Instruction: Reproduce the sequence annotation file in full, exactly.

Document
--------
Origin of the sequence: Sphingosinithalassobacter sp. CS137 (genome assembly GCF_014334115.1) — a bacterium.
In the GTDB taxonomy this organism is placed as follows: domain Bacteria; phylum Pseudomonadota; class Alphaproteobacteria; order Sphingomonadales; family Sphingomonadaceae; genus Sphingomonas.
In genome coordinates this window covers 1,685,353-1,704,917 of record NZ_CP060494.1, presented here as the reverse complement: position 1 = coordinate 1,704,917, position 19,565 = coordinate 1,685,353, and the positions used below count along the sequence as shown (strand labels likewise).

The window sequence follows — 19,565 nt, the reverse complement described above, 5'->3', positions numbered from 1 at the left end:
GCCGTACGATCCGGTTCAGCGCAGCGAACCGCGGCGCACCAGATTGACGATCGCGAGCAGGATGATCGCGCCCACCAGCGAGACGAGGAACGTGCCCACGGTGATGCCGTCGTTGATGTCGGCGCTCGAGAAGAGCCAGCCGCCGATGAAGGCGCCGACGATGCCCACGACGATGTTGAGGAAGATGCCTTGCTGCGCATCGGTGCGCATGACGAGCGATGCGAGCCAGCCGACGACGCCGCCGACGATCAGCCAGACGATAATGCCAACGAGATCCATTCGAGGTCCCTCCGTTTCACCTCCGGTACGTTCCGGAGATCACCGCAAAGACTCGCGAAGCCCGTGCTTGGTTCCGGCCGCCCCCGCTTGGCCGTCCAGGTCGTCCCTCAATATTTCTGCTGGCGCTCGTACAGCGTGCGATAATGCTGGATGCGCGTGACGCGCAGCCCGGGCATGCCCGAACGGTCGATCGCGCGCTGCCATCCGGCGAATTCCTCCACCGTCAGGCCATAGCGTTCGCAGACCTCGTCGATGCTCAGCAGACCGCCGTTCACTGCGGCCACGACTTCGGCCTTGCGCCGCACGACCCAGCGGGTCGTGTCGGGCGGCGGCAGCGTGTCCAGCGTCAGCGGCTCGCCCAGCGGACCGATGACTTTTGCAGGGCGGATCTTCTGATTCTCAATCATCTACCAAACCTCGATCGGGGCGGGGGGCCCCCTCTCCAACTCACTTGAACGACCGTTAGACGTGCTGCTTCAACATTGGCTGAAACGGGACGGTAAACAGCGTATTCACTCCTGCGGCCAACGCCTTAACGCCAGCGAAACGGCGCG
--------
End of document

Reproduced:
Origin of the sequence: Sphingosinithalassobacter sp. CS137 (genome assembly GCF_014334115.1) — a bacterium.
In the GTDB taxonomy this organism is placed as follows: domain Bacteria; phylum Pseudomonadota; class Alphaproteobacteria; order Sphingomonadales; family Sphingomonadaceae; genus Sphingomonas.
In genome coordinates this window covers 1,685,353-1,704,917 of record NZ_CP060494.1, presented here as the reverse complement: position 1 = coordinate 1,704,917, position 19,565 = coordinate 1,685,353, and the positions used below count along the sequence as shown (strand labels likewise).

The window sequence follows — 19,565 nt, the reverse complement described above, 5'->3', positions numbered from 1 at the left end:
GCCGTACGATCCGGTTCAGCGCAGCGAACCGCGGCGCACCAGATTGACGATCGCGAGCAGGATGATCGCGCCCACCAGCGAGACGAGGAACGTGCCCACGGTGATGCCGTCGTTGATGTCGGCGCTCGAGAAGAGCCAGCCGCCGATGAAGGCGCCGACGATGCCCACGACGATGTTGAGGAAGATGCCTTGCTGCGCATCGGTGCGCATGACGAGCGATGCGAGCCAGCCGACGACGCCGCCGACGATCAGCCAGACGATAATGCCAACGAGATCCATTCGAGGTCCCTCCGTTTCACCTCCGGTACGTTCCGGAGATCACCGCAAAGACTCGCGAAGCCCGTGCTTGGTTCCGGCCGCCCCCGCTTGGCCGTCCAGGTCGTCCCTCAATATTTCTGCTGGCGCTCGTACAGCGTGCGATAATGCTGGATGCGCGTGACGCGCAGCCCGGGCATGCCCGAACGGTCGATCGCGCGCTGCCATCCGGCGAATTCCTCCACCGTCAGGCCATAGCGTTCGCAGACCTCGTCGATGCTCAGCAGACCGCCGTTCACTGCGGCCACGACTTCGGCCTTGCGCCGCACGACCCAGCGGGTCGTGTCGGGCGGCGGCAGCGTGTCCAGCGTCAGCGGCTCGCCCAGCGGACCGATGACTTTTGCAGGGCGGATCTTCTGATTCTCAATCATCTACCAAACCTCGATCGGGGCGGGGGGCCCCCTCTCCAACTCACTTGAACGACCGTTAGACGTGCTGCTTCAACATTGGCTGAAACGGGACGGTAAACAGCGTATTCACTCCTGCGGCCAACGCCTTAACGCCAGCGAAACGGCGCG